PEI

Health PEI halts plans to use paramedics to fill nurse staffing gaps in PCH ER

Officials with Health PEI say they're exploring many options to address a shortage of nurses in the emergency department at the Prince County Hospital this summer, but at this point plans to bring paramedics in to fill the gaps are on hold. 

40 per cent vacancy rate for nurses at PCH ER expected this summer

There was confusion among paramedics and nurses over whether paramedics could begin working vacant nursing shifts at Prince County Hospital throughout the summer. (CBC)

Officials with Health PEI say they're exploring many options to address a shortage of nurses in the emergency department at the Prince County Hospital this summer, but at this point plans to bring paramedics in to fill those gaps are on hold. 

This comes after confusion over whether paramedics could begin working vacant nursing shifts at Prince County Hospital throughout the summer.

According to Health PEI, there will be a 40 per cent vacancy rate for nursing positions in the emergency department between June and September and there are currently 160 shifts that need to be filled within that time frame.

Jason Woodbury, president of CUPE 3324, the P.E.I. Paramedics Union, says his industry is facing staffing shortages of its own and now isn't the time for paramedics to be switching roles.  (Tony Davis/CBC)

Jason Woodbury, president of the union that represents paramedics on P.E.I., said he was notified Monday that discussions were taking place about the option of having paramedics help with those shifts at the PCH.

He said eight jobs were posted internally on Wednesday by Island EMS for temporary paramedic positions in the ER over the summer.

"The work includes critical skills, working at the critical care suite at the Prince County Hospital and also doing triage work," Woodbury said.

He said paramedics would be qualified, that the work is within their scope of practice, and some have already applied for the jobs. But he said his industry is facing staffing shortages of its own and now isn't the time for paramedics to be switching roles.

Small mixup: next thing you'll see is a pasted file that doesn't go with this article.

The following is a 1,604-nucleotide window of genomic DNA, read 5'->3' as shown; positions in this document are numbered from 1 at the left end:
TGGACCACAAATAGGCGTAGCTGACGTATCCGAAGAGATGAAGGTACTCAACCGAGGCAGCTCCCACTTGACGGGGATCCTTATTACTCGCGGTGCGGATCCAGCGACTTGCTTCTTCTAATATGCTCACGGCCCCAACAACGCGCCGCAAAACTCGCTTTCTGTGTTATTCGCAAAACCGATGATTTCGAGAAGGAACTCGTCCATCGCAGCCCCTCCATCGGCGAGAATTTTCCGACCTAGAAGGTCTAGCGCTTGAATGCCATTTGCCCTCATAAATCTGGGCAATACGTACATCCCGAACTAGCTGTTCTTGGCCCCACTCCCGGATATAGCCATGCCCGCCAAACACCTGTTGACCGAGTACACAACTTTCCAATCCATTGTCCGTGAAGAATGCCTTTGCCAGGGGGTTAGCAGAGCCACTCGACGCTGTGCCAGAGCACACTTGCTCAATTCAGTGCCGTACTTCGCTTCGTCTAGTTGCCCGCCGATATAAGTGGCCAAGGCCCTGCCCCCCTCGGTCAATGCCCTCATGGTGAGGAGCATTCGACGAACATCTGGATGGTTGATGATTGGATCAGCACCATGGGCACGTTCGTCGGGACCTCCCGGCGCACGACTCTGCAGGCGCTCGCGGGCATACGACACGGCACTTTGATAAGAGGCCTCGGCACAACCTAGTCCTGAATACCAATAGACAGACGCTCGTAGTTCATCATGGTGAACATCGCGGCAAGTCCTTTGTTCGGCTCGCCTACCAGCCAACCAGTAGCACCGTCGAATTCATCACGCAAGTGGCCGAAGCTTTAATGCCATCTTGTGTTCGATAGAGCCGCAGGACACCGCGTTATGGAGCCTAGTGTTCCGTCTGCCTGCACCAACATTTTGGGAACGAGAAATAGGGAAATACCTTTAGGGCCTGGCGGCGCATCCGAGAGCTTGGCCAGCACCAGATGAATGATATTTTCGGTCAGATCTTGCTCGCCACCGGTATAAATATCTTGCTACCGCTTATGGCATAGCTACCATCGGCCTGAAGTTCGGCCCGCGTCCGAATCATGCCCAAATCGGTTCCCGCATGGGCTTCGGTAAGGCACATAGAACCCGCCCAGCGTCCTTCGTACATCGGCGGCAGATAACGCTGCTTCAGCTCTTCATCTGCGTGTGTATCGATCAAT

"We're taking resources from one health care system and putting it into another health care piece of the system that's already fragile, so it just doesn't seem like it's the right timing for this based on all the dynamics of the complete system," Woodbury said.

Plans to use paramedics in ED on hold 

On Thursday, Corinne Rowswell, COO of Health PEI, said the agency was looking at the option of including paramedics in the emergency department at the PCH when vacant shifts could not be filled by nurses.

Rowswell said Health PEI's first priority is to fill vacant nursing shifts with nurses and hire more nurses to fill vacant positions. 

Corinne Rowswell, COO of Health PEI, says if paramedics were to begin working in the PCH emergency department, it would be on a contingency basis. (Brittany Spencer/CBC)

She said if paramedics were to begin working in the emergency department, it would only be done if there were enough staff available to fulfil their other responsibilities.

"They do have key priorities in other areas within our health care system that they must provide, so emergency transportation, responding to our mobile integrated health program," said Rowswell.

"There's a number of areas that they do have commitments and responsibilities, and so this is very much looking at it as the contingency for when we don't have staff available."

In a statement issued Friday, a spokesperson said Health PEI is committed to keeping the PCH emergency department open and has been working on contingencies to ensure it does, including the use of paramedics to provide service.

The statement said "Temporary positions were posted by Island EMS this week. However, at this time, any plans to use paramedics in the ED are on hold."  

Meetings to continue

Barbara Brookins, president of the P.E.I. Nurses Union, said this was welcome news. She said she became aware of discussions about using paramedics in the emergency department earlier this week, which raised concerns among members. 

"We were concerned obviously about service delivery and just wondering if all avenues have been explored before this discussion came forward," Brookins said.

She said she met with officials from Health PEI and the Department of Health Thursday, and will now work with the province to look at other options to fill those vacant positions. 

"We clarified before we left that there would be kind of a step back here," Brookins said.

"Kind of re-look again at what incentives can be offered before we look to a route outside Health PEI, you know. They're looking at travel nurses, they're looking at more incentives for nurses to get them to pick up [shifts], offering more overtime to replace the vacancies. Those incentives have to be fully explored before you look at bringing in other health care employees."

Officials with Health PEI said they will "Work with unions and all stakeholders in the coming days to assess any possible solutions to the shortage, with a goal of finding ways to have nurses cover these shifts which is the preferred solution."

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